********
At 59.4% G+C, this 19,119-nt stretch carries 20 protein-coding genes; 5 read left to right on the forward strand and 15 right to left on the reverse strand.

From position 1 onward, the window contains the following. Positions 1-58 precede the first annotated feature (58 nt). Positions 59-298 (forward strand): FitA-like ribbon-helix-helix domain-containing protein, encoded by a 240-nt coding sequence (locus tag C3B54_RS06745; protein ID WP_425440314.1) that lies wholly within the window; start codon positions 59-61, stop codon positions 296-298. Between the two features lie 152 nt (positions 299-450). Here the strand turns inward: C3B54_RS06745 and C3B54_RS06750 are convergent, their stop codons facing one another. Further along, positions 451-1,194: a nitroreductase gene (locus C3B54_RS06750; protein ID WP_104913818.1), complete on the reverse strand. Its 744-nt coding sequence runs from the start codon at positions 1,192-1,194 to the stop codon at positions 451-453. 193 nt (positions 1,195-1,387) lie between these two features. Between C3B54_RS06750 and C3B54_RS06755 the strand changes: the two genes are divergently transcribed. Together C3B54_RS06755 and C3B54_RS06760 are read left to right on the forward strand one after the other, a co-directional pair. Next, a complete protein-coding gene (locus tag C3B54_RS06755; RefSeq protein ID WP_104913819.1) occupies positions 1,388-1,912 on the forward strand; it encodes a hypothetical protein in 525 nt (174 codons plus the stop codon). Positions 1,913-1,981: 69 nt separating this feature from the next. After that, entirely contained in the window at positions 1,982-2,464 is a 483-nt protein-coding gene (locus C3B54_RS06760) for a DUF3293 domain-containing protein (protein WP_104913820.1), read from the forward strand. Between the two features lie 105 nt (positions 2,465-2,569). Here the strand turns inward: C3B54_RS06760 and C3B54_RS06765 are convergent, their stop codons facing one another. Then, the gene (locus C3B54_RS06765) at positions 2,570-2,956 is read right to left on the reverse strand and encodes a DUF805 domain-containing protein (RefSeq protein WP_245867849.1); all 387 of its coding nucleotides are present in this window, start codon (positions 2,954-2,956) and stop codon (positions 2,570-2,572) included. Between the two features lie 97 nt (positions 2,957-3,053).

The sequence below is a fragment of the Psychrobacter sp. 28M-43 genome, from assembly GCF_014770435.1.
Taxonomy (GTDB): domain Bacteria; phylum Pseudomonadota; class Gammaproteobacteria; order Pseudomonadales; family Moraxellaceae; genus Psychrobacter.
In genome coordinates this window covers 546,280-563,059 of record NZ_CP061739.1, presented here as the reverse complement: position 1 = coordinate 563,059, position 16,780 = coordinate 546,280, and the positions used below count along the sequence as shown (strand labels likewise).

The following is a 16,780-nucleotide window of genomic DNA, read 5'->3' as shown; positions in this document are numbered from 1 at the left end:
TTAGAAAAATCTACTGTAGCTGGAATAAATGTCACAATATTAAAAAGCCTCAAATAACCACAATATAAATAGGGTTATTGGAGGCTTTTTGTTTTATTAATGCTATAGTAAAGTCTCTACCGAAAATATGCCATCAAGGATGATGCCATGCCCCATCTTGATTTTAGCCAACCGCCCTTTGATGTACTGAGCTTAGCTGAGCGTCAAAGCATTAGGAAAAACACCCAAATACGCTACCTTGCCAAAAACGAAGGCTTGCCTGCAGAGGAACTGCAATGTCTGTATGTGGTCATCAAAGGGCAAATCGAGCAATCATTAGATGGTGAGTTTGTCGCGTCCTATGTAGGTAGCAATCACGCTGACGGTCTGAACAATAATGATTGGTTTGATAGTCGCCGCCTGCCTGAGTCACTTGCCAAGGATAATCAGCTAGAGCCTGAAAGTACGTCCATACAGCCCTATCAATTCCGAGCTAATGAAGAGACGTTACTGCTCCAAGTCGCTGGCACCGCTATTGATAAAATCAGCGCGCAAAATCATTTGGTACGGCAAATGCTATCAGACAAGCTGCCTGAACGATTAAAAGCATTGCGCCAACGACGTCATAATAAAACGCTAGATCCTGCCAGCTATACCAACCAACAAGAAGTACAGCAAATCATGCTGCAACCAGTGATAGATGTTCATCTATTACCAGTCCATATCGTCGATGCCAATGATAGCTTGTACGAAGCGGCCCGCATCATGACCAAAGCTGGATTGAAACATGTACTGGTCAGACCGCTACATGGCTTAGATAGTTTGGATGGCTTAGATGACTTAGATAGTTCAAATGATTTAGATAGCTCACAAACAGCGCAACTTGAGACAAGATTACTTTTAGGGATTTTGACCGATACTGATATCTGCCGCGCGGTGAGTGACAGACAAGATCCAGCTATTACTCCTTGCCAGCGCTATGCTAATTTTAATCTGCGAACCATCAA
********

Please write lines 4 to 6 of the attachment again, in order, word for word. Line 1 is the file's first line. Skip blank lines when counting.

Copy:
Taxonomy (GTDB): domain Bacteria; phylum Pseudomonadota; class Gammaproteobacteria; order Pseudomonadales; family Moraxellaceae; genus Psychrobacter.
In genome coordinates this window covers 546,280-563,059 of record NZ_CP061739.1, presented here as the reverse complement: position 1 = coordinate 563,059, position 16,780 = coordinate 546,280, and the positions used below count along the sequence as shown (strand labels likewise).

The following is a 16,780-nucleotide window of genomic DNA, read 5'->3' as shown; positions in this document are numbered from 1 at the left end: